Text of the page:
Matthew 7:3 And why beholdest thou the mote that is in thy brother’s eye, but considerest not the beam that is in thine own eye?
    Matthew 7:4 Or how wilt thou say to thy brother, Let me pull out the mote out of thine eye; and, behold, a beam is in thine own eye?
    Matthew 7:5 Thou hypocrite, first cast out the beam out of thine own eye; and then shalt thou see clearly to cast out the mote out of thy brother’s eye.

  9. Gary Ansorge

    Ooh TechSkeptik, you extracted the lexicon from my verbiage and beat me to the oral assault.

    Ain’t this FUN?

    I wonder if Bunny is a Brit? If so, please remember, the language used here is American, not English,,,Y’All,,,we’ll masticate it as we please.

    My Ex used to correct my English all the time(that’ll teach me to marry a woman with an IQ 20 points higher than mine).

    Such impact chains should also be visible on earth but I can’t for the life of me recall any such. Guess they’re remnants of an earlier epoch and have all been subsumed by geological processes and weathering.

    Either that or the giant with the bowling ball gave up trying to get a strike,,,

    GAry 7

  10. Gadfly

    I am simply amazed at the creative genius of the special effects guys who developed the fake moon landing sets. They put lots of neat extras in there for us to enjoy years after the fact.

  11. zak

    I’m anispeptic, frasmotic, even compunctuous to have caused you such pericombobulation.

  12. Mark Hansen

    Bunny (or ZERO or QUASAR, the name change is not fooling anyone but yourself),
    It has been pointed out, ad nauseum, that embiggen is being used in a humourous fashion. If you can’t handle that, then go elsewhere.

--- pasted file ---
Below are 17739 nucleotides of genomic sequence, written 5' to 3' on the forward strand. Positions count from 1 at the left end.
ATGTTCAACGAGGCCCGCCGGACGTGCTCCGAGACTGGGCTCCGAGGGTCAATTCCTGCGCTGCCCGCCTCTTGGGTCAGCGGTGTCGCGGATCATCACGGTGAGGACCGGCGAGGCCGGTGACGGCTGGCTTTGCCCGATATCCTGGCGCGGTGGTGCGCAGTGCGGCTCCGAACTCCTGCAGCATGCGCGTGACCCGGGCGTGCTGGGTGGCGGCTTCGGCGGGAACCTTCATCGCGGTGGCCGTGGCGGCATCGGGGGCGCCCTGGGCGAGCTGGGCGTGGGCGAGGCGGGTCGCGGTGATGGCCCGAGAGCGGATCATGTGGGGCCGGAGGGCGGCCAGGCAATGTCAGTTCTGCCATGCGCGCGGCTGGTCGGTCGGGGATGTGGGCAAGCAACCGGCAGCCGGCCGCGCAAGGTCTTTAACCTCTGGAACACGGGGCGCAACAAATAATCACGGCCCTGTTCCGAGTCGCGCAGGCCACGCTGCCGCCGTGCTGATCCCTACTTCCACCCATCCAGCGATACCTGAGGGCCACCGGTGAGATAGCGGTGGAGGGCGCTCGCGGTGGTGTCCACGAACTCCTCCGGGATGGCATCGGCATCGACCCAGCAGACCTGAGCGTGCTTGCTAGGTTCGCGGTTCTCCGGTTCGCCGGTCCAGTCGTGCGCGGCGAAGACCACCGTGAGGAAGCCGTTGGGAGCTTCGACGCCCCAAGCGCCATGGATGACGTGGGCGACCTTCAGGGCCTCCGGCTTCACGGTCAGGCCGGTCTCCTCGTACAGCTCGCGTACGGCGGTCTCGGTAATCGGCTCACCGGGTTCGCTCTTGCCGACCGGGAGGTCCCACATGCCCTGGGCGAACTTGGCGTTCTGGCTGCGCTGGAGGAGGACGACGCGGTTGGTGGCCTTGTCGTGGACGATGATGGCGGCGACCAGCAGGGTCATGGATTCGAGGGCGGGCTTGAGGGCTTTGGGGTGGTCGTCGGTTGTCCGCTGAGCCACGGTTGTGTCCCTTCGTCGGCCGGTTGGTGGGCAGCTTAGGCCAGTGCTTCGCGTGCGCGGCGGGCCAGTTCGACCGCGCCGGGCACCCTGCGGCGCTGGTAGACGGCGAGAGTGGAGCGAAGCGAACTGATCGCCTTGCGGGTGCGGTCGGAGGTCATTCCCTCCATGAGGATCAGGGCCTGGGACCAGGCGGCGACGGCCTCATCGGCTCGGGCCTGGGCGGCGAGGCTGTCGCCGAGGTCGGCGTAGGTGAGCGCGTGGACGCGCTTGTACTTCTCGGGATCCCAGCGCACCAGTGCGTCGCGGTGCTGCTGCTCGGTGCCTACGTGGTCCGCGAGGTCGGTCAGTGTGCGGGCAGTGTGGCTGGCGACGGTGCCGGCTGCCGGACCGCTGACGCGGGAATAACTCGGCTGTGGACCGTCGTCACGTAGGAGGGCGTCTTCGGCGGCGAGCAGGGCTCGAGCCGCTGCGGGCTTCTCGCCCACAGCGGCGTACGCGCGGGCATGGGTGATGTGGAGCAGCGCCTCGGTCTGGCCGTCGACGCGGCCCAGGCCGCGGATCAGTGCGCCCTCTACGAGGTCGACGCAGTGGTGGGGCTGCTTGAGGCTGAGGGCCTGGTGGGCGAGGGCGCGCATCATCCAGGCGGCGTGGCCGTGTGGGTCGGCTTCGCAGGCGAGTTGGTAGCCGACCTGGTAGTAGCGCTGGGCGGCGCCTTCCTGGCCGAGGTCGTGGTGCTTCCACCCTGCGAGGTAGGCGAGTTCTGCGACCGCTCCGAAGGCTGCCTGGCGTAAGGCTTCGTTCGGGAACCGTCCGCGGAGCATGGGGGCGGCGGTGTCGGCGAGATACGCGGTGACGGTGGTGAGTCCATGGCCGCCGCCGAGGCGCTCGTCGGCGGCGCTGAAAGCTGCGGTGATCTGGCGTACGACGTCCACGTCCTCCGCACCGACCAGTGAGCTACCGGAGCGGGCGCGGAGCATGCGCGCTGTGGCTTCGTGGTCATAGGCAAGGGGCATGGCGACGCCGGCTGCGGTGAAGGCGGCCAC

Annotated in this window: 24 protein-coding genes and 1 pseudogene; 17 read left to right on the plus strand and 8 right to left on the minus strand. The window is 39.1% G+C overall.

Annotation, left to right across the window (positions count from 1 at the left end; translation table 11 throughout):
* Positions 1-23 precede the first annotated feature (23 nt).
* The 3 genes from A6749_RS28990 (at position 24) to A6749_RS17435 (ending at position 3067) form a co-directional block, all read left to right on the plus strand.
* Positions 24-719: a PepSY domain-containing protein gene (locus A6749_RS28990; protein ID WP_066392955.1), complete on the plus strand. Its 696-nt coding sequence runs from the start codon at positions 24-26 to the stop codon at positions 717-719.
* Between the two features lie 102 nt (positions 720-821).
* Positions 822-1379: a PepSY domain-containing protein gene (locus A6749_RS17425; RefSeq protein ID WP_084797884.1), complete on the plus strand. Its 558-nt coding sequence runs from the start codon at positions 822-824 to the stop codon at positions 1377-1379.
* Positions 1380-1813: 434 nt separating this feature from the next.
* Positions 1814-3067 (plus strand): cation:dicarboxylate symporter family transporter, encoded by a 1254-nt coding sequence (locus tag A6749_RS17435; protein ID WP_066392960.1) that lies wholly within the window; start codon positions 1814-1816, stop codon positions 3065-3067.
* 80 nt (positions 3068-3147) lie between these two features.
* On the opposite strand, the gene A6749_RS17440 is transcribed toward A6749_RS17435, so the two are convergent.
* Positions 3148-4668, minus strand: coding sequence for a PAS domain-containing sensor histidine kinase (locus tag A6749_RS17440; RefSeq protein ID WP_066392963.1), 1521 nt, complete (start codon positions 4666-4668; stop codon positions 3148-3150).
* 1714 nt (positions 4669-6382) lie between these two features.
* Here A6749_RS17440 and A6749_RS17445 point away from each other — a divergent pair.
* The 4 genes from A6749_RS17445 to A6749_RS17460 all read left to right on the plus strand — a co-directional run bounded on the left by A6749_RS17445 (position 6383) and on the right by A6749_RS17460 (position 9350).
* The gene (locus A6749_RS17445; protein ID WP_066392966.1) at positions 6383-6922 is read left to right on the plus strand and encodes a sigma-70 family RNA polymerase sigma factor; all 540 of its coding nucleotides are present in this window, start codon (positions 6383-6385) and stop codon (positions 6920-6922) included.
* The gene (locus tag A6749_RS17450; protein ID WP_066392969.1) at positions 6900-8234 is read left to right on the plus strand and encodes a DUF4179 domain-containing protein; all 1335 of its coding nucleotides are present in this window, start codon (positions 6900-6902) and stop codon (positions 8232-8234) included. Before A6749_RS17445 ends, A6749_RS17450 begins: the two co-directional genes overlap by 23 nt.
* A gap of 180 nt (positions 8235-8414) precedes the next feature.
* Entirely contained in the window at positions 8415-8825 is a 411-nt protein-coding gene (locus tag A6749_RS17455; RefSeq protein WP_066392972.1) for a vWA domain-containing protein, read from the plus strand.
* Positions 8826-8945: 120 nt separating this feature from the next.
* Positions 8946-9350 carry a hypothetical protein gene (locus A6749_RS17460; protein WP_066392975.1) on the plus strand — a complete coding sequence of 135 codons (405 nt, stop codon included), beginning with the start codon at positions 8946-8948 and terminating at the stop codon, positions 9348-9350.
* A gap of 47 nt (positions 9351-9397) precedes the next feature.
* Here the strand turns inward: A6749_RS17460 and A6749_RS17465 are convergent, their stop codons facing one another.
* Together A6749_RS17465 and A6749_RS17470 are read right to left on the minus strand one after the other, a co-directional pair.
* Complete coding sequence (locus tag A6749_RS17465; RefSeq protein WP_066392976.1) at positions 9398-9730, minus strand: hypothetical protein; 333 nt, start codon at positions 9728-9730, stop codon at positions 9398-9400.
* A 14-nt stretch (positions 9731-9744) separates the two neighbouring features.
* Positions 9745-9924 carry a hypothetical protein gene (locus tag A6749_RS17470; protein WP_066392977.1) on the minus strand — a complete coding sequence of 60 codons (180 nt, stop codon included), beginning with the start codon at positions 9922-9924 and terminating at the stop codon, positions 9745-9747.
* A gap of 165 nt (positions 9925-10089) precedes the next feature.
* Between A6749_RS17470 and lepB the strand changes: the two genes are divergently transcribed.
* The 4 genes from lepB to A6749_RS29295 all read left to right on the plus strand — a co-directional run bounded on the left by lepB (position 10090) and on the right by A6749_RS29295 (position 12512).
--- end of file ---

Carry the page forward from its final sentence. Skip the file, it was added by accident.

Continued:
BTW, post 11 should have “correction”, not “corection”. Using bold face and large font exclusively in your posts is very annoying and childish. As I pointed out to you in your “ZERO” persona, perhaps you’ll be better behaved once you reach puberty or get through puberty, whichever applies in your particular case. Good luck with that.

  13. Mark Hansen

    Gary (post 9), it reminds me of Shaw’s comment on two countries being separated by a common language.

  14. Rob Glover

    Giordano Bruno is the crater the formation of which might, possibly, have been eyewitnessed from Canterbury, Kent in 1178 – although there are also arguments against – .
    It’s one of those stories which I do want to be true though!

  15. Duane

    Speaking of the Moon (and apologies for going slightly off-topic), I saw the Sam Rockwell movie MOON last weekend. A bit of “bad astronomy,” but the movie itself was deeply moving. Highly recommended.


  16. gruebait

    (channeling Stan Lee)

  17. Crux Australis

    Good grief, 500 km from the impact crater?! That’s amazing! I could imagine that happening on Earth. KA-frakking-BLAMMO!

  18. Chet Twarog

    LRO will continue to give us great pics and discoveries.
    While I am at it, I recommend the SF movie “Moon”. Well worth it.
    Has some minor science problems, reviewed in Cinefex 118, now in theatres.

  19. Russ

    Wow, Phil!
    Did you read that book too?
    I thought I must be the only one in the world who remembers it.

  20. bjgger

    Nice tip of the hat to Scottish author Alistair MacLean… or Shakespeare

  21. Alareth

    @Gary Ansorge

    Actually, the British form of English has evolved quite a bit.

    The American version is relatively unchanged in comparison from the original at the time of colonization which I find fascinating.

  22. Gary Ansorge

    14. Mark Hansen

    I expect it’s even worse when they’re separated by a common religion(See:Islam, or Christianity in Ireland or,,,) Hey, even in Israel there is contention between various sub sects, but they’re all the same fraking religion.

    22. Alareth:

    I worked with w/a Scotsman(Alex Gunn) in Saudi Arabia in the early ’80s who claimed only the Scots spoke the Queens English. When I asked him to which Queen he was referring he replied “Why, Mary, Queen of Scots, of course.”

    GAry 7

  23. Why is the moon’s gravity to weak to disrupt a comet? The tidal field (i.e. Weyl’s tensor) is proportional to the density of the source, which is higher for the moon than for jupiter. Or is the time spent inside the field relevant?